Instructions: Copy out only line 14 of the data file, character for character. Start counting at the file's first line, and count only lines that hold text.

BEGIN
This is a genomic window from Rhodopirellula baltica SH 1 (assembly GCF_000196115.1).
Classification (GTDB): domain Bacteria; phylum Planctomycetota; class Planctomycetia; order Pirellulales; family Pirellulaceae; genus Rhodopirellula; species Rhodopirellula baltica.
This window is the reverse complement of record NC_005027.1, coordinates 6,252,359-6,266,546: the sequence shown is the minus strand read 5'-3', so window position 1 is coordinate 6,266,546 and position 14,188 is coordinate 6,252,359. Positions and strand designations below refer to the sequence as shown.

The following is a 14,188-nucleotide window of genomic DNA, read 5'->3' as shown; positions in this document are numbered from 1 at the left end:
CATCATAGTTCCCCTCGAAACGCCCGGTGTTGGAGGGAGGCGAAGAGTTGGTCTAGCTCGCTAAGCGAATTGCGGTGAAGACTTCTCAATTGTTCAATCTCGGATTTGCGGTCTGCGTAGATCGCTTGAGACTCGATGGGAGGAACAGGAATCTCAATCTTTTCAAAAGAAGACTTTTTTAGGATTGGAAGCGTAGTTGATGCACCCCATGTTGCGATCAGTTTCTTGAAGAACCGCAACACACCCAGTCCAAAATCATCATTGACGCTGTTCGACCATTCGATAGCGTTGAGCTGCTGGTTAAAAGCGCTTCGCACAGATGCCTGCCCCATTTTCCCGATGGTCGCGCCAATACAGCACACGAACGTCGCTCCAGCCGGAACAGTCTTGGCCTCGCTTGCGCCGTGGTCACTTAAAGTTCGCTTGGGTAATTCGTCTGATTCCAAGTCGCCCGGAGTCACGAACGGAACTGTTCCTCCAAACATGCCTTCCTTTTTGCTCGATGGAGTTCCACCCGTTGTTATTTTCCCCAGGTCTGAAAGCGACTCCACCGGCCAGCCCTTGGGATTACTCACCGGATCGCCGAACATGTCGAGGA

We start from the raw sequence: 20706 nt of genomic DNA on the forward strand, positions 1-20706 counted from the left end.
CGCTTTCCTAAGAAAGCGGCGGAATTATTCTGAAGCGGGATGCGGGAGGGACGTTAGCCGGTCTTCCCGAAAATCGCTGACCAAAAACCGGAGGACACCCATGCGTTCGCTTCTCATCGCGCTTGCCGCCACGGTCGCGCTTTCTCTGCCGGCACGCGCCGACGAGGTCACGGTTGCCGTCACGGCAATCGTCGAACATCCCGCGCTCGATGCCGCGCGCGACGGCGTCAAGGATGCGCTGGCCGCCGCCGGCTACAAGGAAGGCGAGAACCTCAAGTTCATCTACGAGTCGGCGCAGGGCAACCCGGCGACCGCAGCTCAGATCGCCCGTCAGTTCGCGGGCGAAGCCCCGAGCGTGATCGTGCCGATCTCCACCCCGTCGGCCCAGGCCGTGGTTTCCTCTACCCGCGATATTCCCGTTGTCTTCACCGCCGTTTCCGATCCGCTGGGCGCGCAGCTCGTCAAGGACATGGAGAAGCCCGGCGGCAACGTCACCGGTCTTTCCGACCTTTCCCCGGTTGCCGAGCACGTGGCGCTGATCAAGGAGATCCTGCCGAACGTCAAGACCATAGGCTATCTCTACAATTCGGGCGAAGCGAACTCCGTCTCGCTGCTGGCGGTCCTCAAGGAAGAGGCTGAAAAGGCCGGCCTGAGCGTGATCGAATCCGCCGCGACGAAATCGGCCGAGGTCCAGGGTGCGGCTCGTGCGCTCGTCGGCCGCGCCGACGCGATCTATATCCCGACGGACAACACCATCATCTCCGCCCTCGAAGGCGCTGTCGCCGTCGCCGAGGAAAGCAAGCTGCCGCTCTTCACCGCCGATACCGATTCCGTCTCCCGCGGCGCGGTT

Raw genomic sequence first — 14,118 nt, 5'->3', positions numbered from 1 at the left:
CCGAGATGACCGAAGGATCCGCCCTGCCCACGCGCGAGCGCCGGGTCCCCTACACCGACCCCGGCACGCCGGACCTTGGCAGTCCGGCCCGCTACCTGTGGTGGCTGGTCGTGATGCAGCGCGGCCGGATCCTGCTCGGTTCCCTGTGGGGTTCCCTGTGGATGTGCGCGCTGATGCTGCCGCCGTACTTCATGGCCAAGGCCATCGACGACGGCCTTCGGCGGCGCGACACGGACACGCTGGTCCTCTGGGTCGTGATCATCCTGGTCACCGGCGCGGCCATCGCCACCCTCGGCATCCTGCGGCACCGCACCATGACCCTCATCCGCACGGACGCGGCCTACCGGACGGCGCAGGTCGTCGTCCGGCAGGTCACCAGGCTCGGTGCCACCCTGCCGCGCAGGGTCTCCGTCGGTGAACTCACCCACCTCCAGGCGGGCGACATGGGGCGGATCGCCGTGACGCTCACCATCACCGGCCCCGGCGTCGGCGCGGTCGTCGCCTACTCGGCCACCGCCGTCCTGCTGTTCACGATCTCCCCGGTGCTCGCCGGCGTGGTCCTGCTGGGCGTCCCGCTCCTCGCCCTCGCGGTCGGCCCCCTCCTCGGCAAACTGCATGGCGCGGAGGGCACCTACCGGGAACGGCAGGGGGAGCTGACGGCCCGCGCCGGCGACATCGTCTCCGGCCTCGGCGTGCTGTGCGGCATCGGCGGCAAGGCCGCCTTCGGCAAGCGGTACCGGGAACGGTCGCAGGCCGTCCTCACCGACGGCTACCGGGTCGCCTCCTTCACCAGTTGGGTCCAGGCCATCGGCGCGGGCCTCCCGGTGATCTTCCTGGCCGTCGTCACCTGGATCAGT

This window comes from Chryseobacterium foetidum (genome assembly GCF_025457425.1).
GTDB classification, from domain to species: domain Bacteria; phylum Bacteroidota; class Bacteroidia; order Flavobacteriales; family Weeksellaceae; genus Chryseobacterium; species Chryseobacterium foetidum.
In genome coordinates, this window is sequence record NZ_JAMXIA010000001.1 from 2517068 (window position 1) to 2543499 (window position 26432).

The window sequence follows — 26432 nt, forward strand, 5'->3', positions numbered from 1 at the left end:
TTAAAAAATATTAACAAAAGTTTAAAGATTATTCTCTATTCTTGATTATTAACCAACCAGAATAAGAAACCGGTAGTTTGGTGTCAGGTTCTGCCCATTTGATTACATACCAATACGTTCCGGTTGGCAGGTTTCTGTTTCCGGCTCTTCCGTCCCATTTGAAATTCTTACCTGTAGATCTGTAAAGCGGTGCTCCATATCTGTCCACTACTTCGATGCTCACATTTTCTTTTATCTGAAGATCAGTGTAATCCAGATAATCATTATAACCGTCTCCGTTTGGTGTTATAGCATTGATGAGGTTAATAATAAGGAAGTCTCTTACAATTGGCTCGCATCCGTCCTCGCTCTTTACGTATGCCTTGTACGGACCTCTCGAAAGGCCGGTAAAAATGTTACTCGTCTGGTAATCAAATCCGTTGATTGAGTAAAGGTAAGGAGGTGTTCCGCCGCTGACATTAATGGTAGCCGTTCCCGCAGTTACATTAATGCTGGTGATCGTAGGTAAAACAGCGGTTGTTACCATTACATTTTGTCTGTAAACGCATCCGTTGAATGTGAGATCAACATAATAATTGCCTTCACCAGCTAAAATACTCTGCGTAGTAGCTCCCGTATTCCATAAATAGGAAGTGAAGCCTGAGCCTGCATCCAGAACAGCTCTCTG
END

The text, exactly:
TTAAAAAATATTAACAAAAGTTTAAAGATTATTCTCTATTCTTGATTATTAACCAACCAGAATAAGAAACCGGTAGTTTGGTGTCAGGTTCTGCCCATTTGATTACATACCAATACGTTCCGGTTGGCAGGTTTCTGTTTCCGGCTCTTCCGTCCCATTTGAAATTCTTACCTGTAGATCTGTAAAGCGGTGCTCCATATCTGTCCACTACTTCGATGCTCACATTTTCTTTTATCTGAAGATCAGTGTAATCCAGATAATCATTATAACCGTCTCCGTTTGGTGTTATAGCATTGATGAGGTTAATAATAAGGAAGTCTCTTACAATTGGCTCGCATCCGTCCTCGCTCTTTACGTATGCCTTGTACGGACCTCTCGAAAGGCCGGTAAAAATGTTACTCGTCTGGTAATCAAATCCGTTGATTGAGTAAAGGTAAGGAGGTGTTCCGCCGCTGACATTAATGGTAGCCGTTCCCGCAGTTACATTAATGCTGGTGATCGTAGGTAAAACAGCGGTTGTTACCATTACATTTTGTCTGTAAACGCATCCGTTGAATGTGAGATCAACATAATAATTGCCTTCACCAGCTAAAATACTCTGCGTAGTAGCTCCCGTATTCCATAAATAGGAAGTGAAGCCTGAGCCTGCATCCAGAACAGCTCTCTG